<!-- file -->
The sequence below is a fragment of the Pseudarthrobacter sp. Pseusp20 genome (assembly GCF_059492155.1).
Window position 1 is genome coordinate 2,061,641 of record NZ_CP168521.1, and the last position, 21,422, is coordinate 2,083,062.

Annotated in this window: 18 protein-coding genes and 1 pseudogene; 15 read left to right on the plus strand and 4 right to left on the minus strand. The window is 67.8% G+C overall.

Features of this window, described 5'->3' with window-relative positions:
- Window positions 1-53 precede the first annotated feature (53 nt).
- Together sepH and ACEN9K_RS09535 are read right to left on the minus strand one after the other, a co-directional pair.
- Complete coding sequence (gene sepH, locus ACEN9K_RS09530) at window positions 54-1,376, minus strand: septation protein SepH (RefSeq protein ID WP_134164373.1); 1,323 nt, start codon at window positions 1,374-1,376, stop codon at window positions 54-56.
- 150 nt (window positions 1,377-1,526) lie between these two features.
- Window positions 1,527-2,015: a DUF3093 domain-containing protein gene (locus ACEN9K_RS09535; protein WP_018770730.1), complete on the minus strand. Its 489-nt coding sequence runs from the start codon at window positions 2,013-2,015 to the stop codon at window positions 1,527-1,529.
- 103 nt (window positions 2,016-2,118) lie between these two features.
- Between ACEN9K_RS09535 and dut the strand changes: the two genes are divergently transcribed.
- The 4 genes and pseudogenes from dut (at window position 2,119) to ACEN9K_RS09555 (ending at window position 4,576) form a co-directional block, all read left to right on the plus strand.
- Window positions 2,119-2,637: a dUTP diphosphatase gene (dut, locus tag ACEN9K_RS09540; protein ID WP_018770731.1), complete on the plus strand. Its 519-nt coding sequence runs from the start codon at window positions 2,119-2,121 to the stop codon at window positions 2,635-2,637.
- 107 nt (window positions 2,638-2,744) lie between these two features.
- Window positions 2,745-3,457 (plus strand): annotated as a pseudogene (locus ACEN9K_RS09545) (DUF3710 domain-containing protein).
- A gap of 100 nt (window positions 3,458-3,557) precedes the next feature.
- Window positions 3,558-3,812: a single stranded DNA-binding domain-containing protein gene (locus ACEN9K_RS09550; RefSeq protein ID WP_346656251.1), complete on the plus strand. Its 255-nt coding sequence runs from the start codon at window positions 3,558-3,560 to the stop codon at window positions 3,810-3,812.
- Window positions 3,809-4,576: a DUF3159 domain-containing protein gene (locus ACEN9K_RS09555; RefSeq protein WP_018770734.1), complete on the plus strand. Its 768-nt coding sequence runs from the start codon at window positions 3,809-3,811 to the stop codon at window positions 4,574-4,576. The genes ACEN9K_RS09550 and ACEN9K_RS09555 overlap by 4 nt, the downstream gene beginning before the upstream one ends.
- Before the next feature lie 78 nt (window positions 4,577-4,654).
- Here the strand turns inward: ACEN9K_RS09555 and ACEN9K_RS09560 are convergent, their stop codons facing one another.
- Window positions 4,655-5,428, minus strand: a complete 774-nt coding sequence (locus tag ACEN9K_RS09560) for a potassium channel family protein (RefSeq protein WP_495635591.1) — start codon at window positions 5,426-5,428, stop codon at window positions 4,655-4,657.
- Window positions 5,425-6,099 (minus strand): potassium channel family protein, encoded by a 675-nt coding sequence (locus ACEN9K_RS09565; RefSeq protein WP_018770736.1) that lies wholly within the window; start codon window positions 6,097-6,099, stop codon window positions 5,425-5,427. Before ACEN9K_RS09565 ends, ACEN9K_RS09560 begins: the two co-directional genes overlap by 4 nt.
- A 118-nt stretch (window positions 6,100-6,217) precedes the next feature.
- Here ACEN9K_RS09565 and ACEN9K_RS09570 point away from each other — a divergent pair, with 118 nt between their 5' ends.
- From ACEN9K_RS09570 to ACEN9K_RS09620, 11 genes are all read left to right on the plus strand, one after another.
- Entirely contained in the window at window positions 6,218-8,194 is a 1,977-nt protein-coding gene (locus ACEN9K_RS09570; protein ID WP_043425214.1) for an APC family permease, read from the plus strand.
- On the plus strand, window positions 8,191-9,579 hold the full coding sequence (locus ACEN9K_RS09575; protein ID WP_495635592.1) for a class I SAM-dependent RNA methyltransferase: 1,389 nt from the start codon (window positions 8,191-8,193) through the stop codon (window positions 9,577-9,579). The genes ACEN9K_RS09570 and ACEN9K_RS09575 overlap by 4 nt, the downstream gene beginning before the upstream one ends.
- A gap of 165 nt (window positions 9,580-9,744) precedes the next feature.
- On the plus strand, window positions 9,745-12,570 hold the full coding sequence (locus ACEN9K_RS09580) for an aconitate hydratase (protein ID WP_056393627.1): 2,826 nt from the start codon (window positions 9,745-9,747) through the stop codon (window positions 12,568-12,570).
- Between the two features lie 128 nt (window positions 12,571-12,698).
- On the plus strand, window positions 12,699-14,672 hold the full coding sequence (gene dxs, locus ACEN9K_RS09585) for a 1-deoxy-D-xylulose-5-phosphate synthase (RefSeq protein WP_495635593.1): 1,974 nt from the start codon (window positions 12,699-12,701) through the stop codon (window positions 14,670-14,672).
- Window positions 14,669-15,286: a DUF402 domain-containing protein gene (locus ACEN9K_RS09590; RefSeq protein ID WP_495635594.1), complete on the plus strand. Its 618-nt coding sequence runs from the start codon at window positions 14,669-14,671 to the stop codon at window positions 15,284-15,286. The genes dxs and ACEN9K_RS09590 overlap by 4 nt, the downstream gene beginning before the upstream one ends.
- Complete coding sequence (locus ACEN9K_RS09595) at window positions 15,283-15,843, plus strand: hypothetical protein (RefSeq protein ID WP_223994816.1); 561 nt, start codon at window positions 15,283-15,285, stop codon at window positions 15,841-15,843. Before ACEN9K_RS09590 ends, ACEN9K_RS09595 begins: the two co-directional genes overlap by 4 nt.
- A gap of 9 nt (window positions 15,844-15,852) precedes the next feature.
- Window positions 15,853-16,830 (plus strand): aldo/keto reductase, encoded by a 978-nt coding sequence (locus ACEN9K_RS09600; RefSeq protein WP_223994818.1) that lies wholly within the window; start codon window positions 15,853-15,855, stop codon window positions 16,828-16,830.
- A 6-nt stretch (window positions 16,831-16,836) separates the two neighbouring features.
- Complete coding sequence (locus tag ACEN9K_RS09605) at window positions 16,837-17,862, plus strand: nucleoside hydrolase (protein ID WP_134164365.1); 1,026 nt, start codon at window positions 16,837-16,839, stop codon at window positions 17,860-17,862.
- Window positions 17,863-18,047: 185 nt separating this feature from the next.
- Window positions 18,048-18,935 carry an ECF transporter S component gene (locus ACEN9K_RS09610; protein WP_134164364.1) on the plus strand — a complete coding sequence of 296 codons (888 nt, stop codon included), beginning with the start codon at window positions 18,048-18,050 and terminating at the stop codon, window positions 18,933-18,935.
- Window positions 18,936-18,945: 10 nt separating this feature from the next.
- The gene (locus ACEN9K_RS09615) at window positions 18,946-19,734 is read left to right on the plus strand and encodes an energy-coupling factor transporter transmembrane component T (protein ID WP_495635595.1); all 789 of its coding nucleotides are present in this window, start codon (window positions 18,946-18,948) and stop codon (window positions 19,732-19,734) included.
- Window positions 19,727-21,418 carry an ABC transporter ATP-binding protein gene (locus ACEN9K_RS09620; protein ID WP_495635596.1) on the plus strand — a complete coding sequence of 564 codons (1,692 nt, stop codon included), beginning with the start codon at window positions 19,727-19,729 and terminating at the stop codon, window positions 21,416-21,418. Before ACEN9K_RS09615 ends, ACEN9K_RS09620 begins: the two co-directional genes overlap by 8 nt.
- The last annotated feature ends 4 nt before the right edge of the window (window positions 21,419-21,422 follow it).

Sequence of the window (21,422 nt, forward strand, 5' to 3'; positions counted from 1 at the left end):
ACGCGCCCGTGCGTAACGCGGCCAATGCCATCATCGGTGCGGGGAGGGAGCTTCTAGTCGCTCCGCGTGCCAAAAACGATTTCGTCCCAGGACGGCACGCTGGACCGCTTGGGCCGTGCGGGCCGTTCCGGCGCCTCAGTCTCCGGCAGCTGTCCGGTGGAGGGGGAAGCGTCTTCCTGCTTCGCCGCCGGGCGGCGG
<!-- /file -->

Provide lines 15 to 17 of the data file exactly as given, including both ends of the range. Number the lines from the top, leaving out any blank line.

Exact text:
- Window positions 2,745-3,457 (plus strand): annotated as a pseudogene (locus ACEN9K_RS09545) (DUF3710 domain-containing protein).
- A gap of 100 nt (window positions 3,458-3,557) precedes the next feature.
- Window positions 3,558-3,812: a single stranded DNA-binding domain-containing protein gene (locus ACEN9K_RS09550; RefSeq protein ID WP_346656251.1), complete on the plus strand. Its 255-nt coding sequence runs from the start codon at window positions 3,558-3,560 to the stop codon at window positions 3,810-3,812.